Wednesday, March 24, 2010

The Thirteenth Tale by Diane Setterfield

“There is something about words. In expert hands, manipulated deftly, they take you prisoner. Wind themselves around your limbs like spider silk, and when you are so enthralled you cannot move, they pierce your skin, enter your blood, numb your thoughts. Inside you they work their magic."
-The Thirteenth Tale

I picked this book up on the advice of my son’s kindergarten teacher (Thank you Justine). It began a little bit slow for my taste and I ended up putting it down several times, but by the time I had finally worked my way through the first three chapters I was completely engrossed. The plot was brilliant and once it got going, very well-paced

Love, deceit, secrets, violence, mental illness and truly disturbing imagery… this book pays homage to nineteenth century British literature, a great gothic mystery novel along the lines of those by Bronte or Radcliffe. The Thirteenth Tale tells the disturbing story of reclusive author Vida Winter (I picture her as an ancient Danielle Steel). After spending the past six decades penning a series of alternate lives for herself, both intriguing and confusing her readers for years, she is ready to disclose the truth about her astonishing life and the tragic past she has managed to keep hidden for so long. To tell her story she enlists the help of budding biographer Margaret Lea who, it turns out, has secrets of her own.

I don’t want to divulge too many details about this book, partly because I don’t want to spoil it for you and partly because I am not sure I can conceivably do it justice. It is difficult to believe that this is Setterfield’s first novel, it is so skillfully written and the passages so descriptive that you feel as though you are there.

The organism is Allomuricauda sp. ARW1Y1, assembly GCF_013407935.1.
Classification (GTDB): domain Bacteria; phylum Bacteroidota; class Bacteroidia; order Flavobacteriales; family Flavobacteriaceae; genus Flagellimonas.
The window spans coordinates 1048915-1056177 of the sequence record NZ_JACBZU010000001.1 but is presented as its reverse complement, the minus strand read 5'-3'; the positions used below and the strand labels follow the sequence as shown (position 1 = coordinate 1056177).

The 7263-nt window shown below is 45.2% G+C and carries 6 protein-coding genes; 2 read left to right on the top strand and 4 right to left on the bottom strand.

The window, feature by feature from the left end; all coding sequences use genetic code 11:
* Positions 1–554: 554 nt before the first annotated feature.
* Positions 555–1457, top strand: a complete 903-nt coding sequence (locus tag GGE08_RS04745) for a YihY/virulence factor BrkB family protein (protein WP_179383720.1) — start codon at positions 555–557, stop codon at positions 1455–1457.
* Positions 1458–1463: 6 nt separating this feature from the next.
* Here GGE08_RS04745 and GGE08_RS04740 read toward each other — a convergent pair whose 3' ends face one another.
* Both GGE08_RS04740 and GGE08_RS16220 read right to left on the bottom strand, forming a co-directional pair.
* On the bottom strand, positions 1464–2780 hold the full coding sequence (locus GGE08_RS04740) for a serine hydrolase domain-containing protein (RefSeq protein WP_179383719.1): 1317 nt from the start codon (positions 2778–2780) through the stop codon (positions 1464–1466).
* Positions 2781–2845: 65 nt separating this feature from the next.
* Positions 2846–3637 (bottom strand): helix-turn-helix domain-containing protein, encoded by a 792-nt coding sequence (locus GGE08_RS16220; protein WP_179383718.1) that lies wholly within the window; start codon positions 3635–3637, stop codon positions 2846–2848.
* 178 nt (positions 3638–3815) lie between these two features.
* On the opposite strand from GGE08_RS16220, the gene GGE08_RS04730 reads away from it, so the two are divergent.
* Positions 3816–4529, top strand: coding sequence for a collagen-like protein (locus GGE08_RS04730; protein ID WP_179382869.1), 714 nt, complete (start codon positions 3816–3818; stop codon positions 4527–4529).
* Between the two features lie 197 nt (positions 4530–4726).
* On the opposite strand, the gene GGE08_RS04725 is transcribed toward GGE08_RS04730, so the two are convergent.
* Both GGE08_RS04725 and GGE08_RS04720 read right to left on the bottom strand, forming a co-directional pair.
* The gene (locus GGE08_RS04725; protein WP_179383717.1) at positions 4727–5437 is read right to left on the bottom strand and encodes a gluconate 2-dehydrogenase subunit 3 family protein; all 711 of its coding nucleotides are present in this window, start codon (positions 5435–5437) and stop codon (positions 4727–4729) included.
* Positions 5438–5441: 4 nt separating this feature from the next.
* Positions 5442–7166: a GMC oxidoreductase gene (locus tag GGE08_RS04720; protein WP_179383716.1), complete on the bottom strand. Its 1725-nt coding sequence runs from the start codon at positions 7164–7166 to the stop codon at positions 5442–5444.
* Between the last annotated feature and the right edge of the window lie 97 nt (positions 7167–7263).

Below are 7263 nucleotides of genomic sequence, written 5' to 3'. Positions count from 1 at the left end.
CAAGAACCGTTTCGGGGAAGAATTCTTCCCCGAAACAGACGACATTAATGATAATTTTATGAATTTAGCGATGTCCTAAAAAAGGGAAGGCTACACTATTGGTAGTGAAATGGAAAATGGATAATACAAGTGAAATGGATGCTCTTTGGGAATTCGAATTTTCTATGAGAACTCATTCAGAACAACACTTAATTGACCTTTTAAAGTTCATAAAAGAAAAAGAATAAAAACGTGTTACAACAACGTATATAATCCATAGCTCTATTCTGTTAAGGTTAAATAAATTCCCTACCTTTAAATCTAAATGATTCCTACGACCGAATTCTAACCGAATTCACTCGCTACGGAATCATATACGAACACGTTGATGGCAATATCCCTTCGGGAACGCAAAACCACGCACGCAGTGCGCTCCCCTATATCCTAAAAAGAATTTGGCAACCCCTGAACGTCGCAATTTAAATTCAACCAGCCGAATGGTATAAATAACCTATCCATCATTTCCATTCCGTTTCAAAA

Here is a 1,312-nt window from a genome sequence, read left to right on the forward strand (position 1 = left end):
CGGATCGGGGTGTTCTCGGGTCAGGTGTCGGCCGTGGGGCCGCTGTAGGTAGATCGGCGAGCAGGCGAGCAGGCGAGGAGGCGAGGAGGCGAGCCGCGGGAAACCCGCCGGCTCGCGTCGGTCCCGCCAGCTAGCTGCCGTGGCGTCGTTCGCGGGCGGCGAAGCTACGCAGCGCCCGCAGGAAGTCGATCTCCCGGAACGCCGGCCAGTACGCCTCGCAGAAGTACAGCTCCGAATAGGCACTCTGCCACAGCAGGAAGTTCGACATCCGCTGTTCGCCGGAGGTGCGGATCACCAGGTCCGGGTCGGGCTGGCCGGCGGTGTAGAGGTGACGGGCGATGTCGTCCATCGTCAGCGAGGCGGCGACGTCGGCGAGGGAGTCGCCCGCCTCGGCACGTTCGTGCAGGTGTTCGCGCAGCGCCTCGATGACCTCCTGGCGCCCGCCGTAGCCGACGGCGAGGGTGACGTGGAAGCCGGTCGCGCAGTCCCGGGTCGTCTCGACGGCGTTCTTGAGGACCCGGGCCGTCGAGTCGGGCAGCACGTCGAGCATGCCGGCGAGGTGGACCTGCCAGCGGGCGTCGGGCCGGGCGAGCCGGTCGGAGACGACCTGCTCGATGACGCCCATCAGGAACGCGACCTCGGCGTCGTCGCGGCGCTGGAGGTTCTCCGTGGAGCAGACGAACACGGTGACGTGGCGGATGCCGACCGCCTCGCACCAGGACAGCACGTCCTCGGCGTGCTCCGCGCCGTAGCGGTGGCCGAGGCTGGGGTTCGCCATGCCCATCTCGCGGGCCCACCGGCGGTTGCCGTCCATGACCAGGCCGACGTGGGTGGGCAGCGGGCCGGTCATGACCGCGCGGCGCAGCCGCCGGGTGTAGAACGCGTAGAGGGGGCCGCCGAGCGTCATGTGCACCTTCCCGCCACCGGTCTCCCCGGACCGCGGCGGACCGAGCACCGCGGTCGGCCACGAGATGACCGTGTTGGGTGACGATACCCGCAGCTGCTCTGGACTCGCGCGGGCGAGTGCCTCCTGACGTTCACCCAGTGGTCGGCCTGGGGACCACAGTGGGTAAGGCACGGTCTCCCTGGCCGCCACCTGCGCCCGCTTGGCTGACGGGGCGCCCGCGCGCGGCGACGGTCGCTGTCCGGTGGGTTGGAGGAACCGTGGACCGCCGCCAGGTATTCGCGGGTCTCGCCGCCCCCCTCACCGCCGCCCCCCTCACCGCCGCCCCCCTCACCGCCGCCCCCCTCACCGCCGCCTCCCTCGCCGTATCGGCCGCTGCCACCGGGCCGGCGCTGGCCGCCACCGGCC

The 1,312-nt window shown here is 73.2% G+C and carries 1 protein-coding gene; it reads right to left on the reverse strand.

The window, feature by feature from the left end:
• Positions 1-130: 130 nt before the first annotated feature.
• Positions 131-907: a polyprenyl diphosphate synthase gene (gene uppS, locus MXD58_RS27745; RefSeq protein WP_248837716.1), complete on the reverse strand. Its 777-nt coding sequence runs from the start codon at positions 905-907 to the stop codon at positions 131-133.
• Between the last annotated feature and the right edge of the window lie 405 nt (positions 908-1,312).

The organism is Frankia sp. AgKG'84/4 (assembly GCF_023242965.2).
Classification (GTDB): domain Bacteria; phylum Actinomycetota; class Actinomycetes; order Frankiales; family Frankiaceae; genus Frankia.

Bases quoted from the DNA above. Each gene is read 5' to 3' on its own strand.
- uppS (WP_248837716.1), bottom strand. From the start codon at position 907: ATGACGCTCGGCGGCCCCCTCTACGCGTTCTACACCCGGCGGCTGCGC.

Should you take my advice and decide to read this book I suggest you first prepare yourself, find a comfy chair in front of a warm fireplace, because once you start this book you will be reluctant to put it down. This is a novel that pulls you in and refuses to let you go. After you have turned the final page and find yourself unmoving, trying to take it all in, you will swear that you can feel that cold English fog slowing weaving its way around your mind.

Friday, March 19, 2010

Sense and Sensibility and Sea Monsters by Jane Austen and Ben H. Winters

Sense and Sensibility and Sea Monsters expands upon the original text of Jane Austen’s treasured tale of the Dashwood sisters by adding new scenes of enormous crustaceans, rampaging octopi, mutant sea monsters, and other aquatic horrors.
I am a huge Jane Austen fan. I have read every book and watched every movie. I tried so hard to like this book but just couldn’t get into it. It was a funny story and perhaps if I was not already a lover of all things Austen I might have appreciated the humor much more. I feel like I have dropped the ball a little with such a brief review but in all honesty my feelings about this book can best be described as indifferent

Monday, March 8, 2010

Up Next

Just a little peak at what I am reading right now...

The $64 Tomato: How One Man Nearly Lost His Sanity, Spent a Fortune, and Endured an Existential Crisis in the Quest for the Perfect Garden

When Bill Alexander makes up his mind to plant a large vegetable garden he finds himself at odds with nearly all of creation. Near the top of the food chain are the landscapers, always behind schedule, often strange and occasionally frightening. Then there is the wildlife, the herds of deer that pummel the electrified fence to get at Alexander's crop, and the groundhog (Super Chuck) who merely squeezes through the wires, apparently savoring the shocks. Most menacing of all are the colonies of maggots, worms, and grubs that provoke Alexander, an organic-produce enthusiast, into soaking his entire property with potentially harmful pesticides. He suffers these ordeals, along with days of grueling labor and the eye-rolling vexation of his wife and kids, all in the pursuit of the lusciousness that is homegrown fruits and vegetables. And yet through out all these trials and tribulations he manages to maintain his sense of humor. So has all of his hard work paid off? When Alexander decides to run a cost benefit analysis, adding up everything he has spent on his garden, from the electric fence to the garden rake, and then averages it over the life of his garden so far, it comes as quite an astonishment to discover that it has actually cost him a shocking $64 to grow each one of his treasured Brandywine tomatoes.